French art dealer René Gimpel described him in his diary (1923), as "an excellent American sculptor" who is "very much engrossed in carving himself a fortune out of the trade in works of art." Barnard had a commanding personal manner: "He talks of art as if it were a cabalistic science of which he is the only astrologer", wrote the unsympathetic Gimpel; "he speaks to impress. He's a sort of Rasputin of criticism. The Rockefellers are his imperial family. And the dealers court him."

Interested in medieval art, Barnard gathered discarded fragments of medieval architecture from French villages before World War I. He established this collection in a church-like brick building near his home in Washington Heights, Manhattan in New York City. The collection was purchased by John D. Rockefeller Jr. in 1925 and forms part of the nucleus of The Cloisters collection, part of the Metropolitan Museum of Art. At least one object, sold to the Museum of Fine Arts, Boston in 1924, he offered with misleading provenance.

Barnard died following a heart attack on April 24, 1938, at the Harkness Pavilion, Columbia University Medical Center in New York. He was working on a statue of Abel, betrayed by his brother Cain, when he fell ill. He is interred at Harrisburg Cemetery in Harrisburg, Pennsylvania.

1913 Assessment by Lorado Taft
George Grey Barnard is a Westerner, although he chanced to be born in Pennsylvania, where his parents were temporarily residing in 1863. The sculptor's father is a clergyman, and the fortunes of the ministry afterward led him to Chicago, and thence to Muscatine, Iowa, where the son passed his boyhood. One cannot doubt that these circumstances had their profound influence upon the character of the young artist. In it is something of the largeness of the western prairies, something of the audacity of a life without tradition or precedent, a burning intensity of enthusiasm; above all, a strong element of mysticism which permeates all that Barnard does or thinks.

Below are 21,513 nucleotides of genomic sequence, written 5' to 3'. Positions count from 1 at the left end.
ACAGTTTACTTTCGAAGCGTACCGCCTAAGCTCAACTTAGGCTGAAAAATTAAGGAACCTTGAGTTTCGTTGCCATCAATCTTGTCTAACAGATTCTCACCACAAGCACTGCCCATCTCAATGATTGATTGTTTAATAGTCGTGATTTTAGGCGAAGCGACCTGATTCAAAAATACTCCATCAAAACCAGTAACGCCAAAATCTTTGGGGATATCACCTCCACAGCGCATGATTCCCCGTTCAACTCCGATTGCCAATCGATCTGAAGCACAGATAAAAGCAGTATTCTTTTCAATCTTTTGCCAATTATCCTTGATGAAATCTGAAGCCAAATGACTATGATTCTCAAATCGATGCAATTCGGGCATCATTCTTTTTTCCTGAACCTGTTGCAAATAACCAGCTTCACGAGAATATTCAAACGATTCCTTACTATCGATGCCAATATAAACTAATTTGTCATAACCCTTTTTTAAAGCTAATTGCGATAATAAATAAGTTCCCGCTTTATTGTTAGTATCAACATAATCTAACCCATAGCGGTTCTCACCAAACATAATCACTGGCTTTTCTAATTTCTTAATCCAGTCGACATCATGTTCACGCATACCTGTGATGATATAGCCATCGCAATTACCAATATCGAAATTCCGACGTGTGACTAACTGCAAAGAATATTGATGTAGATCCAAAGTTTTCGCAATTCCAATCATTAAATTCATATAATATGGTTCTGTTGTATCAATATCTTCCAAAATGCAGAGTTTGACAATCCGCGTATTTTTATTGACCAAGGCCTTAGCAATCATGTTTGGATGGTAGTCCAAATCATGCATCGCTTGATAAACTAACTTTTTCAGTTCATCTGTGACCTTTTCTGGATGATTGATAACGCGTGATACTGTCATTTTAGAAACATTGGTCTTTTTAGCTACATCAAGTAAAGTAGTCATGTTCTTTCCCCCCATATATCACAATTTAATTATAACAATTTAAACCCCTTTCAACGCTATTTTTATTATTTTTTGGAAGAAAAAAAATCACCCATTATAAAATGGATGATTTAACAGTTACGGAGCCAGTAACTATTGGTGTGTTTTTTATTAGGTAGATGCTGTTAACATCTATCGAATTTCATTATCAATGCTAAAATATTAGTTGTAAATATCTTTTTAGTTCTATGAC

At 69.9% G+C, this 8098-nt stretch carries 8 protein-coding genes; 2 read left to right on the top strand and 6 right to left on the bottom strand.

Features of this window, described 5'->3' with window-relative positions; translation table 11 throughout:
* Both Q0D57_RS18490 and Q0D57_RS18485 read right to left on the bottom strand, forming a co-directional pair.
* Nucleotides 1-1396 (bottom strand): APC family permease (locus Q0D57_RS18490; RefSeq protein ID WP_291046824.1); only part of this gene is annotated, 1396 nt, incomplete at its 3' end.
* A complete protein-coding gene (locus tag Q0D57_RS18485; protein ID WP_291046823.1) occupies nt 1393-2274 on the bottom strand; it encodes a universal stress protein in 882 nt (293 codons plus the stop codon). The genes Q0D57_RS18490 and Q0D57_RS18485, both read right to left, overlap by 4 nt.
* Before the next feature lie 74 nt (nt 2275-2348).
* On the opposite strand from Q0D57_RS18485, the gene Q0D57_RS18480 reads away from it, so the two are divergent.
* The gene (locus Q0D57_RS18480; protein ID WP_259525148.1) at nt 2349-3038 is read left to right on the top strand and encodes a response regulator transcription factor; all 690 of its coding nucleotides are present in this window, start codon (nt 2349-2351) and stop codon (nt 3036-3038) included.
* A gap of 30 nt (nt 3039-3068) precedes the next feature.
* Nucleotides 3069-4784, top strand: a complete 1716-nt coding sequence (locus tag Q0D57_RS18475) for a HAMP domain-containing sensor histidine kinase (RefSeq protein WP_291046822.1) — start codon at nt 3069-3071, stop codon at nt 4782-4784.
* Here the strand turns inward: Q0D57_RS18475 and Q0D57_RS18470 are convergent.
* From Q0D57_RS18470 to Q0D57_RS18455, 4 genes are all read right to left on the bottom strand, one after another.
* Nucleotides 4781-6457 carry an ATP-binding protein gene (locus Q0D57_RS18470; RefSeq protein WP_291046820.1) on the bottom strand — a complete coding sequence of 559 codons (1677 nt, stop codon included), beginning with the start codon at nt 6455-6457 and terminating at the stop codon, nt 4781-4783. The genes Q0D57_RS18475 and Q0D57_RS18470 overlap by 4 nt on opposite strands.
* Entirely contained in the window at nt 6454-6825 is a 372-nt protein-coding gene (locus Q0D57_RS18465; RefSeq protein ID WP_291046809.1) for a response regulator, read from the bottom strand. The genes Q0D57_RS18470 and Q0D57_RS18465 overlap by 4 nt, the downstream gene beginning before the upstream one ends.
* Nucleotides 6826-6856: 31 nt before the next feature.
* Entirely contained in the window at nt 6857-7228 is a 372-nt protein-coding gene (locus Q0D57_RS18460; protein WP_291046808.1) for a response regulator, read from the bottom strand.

The stories of his student struggles in Chicago and Paris are familiar. The first result of all this self sacrifice became tangible in that early group, a tombstone for Norway, in which the youth portrayed "Brotherly Love," a work of "weird and indescribable charm."

In 1894 Barnard completed his celebrated group, Two Natures, upon which he had toiled, in clay and marble, for several years. This achievement gave him at once high standing in Europe, and his work has been of interest to the cultivated public of the world's capitals. Then followed an extraordinary Norwegian Stove, a monumental affair illustrative of Scandinavian mythology; and Maidenhood and the Hewer.

The great work of Barnard's recent years has been the decoration of the Pennsylvania capitol. It has been said of him that he was "the only one connected with that building who was not smirched"; but his part is a story of heroism and triumph. The writer has not yet seen the enormous groups in place, but is familiar with fragments that have won the enthusiastic praise of the best sculptors of Paris. They are inspiring conceptions which point the way to still mightier achievements in American sculpture.

Selected works


Pennsylvania State Capitol sculpture groups

Main article: Pennsylvania State Capitol sculpture groups

North group: Love and Labor: The Unbroken Law (marble, 1911), Pennsylvania State Capitol, Harrisburg.

South group: The Burden of Life: The Broken Law (marble, 1911), Pennsylvania State Capitol, Harrisburg.